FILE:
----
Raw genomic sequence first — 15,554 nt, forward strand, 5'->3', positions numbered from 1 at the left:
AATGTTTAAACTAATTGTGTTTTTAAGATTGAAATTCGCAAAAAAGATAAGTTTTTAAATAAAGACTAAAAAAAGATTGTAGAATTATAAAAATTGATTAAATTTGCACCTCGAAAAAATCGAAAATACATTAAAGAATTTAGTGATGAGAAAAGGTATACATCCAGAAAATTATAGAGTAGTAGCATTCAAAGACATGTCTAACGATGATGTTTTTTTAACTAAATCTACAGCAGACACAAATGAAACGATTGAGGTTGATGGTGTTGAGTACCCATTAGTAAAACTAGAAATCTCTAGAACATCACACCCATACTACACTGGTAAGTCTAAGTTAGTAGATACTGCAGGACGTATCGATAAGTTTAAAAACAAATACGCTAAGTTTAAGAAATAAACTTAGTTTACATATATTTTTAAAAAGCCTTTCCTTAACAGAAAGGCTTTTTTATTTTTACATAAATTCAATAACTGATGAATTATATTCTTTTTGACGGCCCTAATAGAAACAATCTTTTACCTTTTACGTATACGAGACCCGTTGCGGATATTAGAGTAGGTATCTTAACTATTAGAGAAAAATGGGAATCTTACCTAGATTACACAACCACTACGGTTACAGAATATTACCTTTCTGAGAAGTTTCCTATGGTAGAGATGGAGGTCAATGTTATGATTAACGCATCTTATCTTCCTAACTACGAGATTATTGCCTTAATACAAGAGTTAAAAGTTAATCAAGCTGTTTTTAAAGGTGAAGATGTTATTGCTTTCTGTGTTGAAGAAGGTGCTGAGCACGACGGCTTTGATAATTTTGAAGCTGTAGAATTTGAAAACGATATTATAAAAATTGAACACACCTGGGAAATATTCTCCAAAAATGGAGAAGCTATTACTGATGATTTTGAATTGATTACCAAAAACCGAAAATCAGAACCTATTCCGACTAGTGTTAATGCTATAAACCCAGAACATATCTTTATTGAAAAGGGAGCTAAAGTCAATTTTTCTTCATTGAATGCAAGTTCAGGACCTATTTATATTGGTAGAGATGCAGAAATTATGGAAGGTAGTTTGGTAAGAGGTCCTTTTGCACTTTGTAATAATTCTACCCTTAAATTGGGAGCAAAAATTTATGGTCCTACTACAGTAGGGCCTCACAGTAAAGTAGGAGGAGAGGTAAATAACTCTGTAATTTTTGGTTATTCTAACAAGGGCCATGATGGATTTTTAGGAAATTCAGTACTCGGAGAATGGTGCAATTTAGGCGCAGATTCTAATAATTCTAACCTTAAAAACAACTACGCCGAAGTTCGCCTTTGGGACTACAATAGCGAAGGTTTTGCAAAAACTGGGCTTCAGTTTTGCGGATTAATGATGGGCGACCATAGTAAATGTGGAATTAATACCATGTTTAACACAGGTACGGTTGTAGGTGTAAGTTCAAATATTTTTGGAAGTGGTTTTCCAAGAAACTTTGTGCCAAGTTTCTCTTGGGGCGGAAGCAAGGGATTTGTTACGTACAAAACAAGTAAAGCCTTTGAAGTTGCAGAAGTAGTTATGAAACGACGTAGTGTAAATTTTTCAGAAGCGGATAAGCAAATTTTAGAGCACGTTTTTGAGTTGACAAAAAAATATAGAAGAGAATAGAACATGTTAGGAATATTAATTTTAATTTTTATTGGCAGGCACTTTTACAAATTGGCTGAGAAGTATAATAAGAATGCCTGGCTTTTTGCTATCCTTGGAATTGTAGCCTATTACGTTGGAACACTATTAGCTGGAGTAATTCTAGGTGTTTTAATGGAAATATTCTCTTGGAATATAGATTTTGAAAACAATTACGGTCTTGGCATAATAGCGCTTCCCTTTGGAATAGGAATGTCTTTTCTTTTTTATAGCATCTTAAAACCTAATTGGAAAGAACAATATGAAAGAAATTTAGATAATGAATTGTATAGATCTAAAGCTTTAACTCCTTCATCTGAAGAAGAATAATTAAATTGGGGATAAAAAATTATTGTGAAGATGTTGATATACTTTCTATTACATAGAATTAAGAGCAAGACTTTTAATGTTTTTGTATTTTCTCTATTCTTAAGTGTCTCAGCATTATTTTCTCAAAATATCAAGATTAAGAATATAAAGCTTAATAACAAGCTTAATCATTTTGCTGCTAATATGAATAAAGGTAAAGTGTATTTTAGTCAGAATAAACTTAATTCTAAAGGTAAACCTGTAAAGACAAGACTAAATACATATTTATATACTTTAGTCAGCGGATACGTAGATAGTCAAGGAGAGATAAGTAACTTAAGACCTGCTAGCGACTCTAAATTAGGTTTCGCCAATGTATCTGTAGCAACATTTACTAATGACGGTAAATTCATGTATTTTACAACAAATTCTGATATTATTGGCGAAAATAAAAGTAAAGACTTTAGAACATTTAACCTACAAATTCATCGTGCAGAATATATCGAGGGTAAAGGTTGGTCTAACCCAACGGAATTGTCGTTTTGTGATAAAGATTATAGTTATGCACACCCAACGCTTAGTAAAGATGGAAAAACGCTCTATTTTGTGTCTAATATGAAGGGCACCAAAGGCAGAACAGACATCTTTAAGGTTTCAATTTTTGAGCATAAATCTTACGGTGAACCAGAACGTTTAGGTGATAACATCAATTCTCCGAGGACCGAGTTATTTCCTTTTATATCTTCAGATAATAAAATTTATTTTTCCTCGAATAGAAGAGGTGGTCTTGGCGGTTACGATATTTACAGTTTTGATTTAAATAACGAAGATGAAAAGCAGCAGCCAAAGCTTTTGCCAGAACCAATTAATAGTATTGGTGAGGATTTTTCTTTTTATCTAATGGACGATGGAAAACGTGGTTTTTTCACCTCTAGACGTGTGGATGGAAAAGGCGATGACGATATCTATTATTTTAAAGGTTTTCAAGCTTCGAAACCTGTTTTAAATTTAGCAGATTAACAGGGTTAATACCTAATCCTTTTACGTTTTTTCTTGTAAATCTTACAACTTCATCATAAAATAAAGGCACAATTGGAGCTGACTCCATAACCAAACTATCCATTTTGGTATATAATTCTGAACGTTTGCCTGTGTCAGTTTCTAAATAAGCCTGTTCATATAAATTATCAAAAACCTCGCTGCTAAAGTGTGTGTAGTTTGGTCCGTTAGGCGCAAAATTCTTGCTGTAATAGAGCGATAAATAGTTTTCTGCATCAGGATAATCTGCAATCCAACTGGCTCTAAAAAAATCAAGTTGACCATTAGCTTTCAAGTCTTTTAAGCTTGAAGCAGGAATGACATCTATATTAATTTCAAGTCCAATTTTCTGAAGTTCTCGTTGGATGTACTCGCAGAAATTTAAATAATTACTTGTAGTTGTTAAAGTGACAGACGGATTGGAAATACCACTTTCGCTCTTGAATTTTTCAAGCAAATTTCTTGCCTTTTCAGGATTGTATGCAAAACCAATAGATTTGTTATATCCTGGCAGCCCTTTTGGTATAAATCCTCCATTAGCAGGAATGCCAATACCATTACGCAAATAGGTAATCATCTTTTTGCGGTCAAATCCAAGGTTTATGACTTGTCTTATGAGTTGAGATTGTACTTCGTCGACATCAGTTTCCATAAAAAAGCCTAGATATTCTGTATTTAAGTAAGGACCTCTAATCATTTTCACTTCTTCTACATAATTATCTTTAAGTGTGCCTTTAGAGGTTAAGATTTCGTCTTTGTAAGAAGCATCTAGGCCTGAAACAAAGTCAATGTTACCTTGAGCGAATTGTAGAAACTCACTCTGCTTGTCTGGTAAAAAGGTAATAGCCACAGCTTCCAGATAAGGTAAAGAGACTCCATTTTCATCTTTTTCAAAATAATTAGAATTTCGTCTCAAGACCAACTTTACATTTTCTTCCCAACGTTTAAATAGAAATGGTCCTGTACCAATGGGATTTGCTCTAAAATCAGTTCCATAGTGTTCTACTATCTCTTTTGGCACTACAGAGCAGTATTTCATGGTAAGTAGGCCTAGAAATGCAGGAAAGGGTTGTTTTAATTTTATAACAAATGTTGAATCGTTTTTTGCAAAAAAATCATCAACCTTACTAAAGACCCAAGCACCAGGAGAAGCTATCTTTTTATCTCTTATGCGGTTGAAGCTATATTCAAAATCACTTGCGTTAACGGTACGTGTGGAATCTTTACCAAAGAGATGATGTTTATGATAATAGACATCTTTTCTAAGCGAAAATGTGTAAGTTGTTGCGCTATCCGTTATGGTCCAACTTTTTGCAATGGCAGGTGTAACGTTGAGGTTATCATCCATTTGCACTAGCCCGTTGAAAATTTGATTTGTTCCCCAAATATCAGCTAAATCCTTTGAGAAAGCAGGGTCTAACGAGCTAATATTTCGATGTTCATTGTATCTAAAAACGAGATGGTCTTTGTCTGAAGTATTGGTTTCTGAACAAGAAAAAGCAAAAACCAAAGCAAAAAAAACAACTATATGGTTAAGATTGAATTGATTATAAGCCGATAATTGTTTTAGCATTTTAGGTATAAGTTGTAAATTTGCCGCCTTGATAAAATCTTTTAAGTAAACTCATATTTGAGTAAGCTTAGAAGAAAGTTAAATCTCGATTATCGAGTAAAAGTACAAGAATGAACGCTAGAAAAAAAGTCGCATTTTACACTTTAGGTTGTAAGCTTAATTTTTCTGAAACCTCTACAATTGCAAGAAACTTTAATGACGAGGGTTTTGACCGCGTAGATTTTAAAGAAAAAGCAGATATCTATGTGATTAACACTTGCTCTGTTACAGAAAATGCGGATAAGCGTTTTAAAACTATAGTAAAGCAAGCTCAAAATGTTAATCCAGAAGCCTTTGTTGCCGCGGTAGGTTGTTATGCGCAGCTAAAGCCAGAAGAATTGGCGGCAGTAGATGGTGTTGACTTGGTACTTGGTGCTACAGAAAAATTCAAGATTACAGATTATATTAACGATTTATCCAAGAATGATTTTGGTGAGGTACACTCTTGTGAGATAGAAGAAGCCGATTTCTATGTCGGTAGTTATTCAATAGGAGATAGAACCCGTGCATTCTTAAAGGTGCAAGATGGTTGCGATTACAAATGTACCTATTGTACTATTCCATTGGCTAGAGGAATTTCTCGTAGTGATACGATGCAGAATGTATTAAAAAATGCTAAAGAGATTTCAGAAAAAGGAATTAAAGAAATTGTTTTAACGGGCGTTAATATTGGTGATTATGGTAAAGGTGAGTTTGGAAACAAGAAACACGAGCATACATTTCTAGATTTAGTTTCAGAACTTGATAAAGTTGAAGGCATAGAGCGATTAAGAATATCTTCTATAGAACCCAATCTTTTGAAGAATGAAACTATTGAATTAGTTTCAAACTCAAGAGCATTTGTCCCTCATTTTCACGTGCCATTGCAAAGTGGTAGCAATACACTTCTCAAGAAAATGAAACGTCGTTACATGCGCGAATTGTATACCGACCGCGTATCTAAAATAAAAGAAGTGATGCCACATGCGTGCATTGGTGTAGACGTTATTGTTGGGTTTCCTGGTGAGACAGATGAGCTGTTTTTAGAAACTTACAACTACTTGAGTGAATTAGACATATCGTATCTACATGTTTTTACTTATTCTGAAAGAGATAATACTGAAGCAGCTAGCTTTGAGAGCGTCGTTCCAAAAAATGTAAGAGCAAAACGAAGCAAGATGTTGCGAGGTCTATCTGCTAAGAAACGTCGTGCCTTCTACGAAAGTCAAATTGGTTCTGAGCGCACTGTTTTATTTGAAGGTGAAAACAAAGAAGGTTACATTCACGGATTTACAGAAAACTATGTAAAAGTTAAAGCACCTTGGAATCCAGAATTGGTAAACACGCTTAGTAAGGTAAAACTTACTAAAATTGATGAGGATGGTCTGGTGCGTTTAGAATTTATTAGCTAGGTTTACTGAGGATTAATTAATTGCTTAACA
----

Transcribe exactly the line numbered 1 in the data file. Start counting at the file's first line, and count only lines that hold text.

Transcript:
Raw genomic sequence first — 15,554 nt, forward strand, 5'->3', positions numbered from 1 at the left: